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Office of the Press Secretary

For Immediate Release June 13, 1998

Keeping Our Schools Safe

June 13, 1998

Announcement: In his radio address to the nation, the President directed the Secretary of Education and the Attorney General to develop a guide to help teachers and principals identify and respond to the early warning signs of troubled youth that can lead to school violence. The guide will be made available to all schools nationwide when classes begin in the fall.

Helping Principals and Teachers Respond to the Early Warning Signs of Troubled Youth. In an ongoing effort to provide communities with the tools they need to keep their schools safe, the President called on the Secretary and the Attorney General to work with school and law enforcement officials to develop a guide on the early warning signs of troubled youth. The guide will:

  1. Help schools identify the the early signs that can lead to violence. Prior to engaging in violent behavior, young people often send warning signs. Some of the signs include: obsessive preoccupation with death and violence, emotional outbursts, attempted suicide, threats of violence, and drug use. The signs become more lethal when youths have access to guns, explosives, and other weapons. The guide will provide faculty with information about the signs exhibited by troubled children, and help place universities and technical assistance centers at the disposal of schools for further information.
  2. Recommend actions schools can take when students engage in violent behavior. Once the warning signs have been identified or after violence has occurred, schools need to be given the tools to respond. The guide will contain recommended crisis intervention plans to help schools react appropriately to student threats and violent acts. In addition, the guide will develop a network of information resources for schools and parents to help them quickly obtain professional assistance when they need it.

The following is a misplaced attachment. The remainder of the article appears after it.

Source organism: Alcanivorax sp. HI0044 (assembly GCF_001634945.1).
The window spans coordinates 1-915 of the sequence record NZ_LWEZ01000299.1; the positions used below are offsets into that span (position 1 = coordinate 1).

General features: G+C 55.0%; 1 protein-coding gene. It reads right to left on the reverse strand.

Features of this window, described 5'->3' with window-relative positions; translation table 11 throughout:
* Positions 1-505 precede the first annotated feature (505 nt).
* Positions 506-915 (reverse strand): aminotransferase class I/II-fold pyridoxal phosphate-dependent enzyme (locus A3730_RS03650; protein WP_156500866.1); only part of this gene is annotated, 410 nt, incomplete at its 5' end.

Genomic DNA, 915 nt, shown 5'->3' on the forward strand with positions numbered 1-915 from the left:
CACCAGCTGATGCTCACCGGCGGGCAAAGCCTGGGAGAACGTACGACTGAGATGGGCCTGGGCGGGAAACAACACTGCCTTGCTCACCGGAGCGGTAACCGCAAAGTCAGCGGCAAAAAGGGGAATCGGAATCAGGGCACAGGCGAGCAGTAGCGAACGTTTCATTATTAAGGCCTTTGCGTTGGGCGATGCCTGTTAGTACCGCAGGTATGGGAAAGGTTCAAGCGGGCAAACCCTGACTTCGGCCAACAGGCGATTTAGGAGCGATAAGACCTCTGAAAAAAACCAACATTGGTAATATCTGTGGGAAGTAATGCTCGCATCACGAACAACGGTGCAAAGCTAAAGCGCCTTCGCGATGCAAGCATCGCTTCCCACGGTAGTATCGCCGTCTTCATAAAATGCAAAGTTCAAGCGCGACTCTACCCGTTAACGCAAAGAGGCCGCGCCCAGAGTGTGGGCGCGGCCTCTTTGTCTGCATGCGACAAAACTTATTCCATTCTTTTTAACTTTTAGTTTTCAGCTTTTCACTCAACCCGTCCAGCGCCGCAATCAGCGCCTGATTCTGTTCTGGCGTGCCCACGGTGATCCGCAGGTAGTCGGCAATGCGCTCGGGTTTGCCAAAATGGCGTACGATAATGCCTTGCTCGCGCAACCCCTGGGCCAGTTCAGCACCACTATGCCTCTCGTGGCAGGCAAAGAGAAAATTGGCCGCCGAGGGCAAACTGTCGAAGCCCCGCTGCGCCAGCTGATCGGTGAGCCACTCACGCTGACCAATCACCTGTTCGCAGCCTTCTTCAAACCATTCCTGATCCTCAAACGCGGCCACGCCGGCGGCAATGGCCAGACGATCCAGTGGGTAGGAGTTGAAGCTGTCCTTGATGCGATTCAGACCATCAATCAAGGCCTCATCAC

Pushing Congress to Enact Comprehensive Juvenile Crime Legislation and Funding. Children need to be safe not only in their schools, but also in their communities. To this end, the President challenged Congress to pass his comprehensive youth violence bill, which would add prosecutors and probation officers, stiffen penalties, and bar violent juveniles from buying a gun for life. The President also urged Congress to fund his $95 million At-Risk Youth Initiative so communities can invest in truancy, after-school, and other prevention programs for our youth.

An Ongoing Effort to Improve the Safety of Our Schools:

     Community Policing and School Safety.  In March, the President
     announced $17.5 million for an innovative community policing 
     program to reduce school crime.

     Annual Report on School Safety.  At the President's directive, 
     the Attorney General and Secretary of Education will issue an 
     annual report that principals and parents can use to address 
     their school crime problems.  The report will include national 
     school crime data, successful strategies to reduce school 
     violence, and a local safety checklist for parents.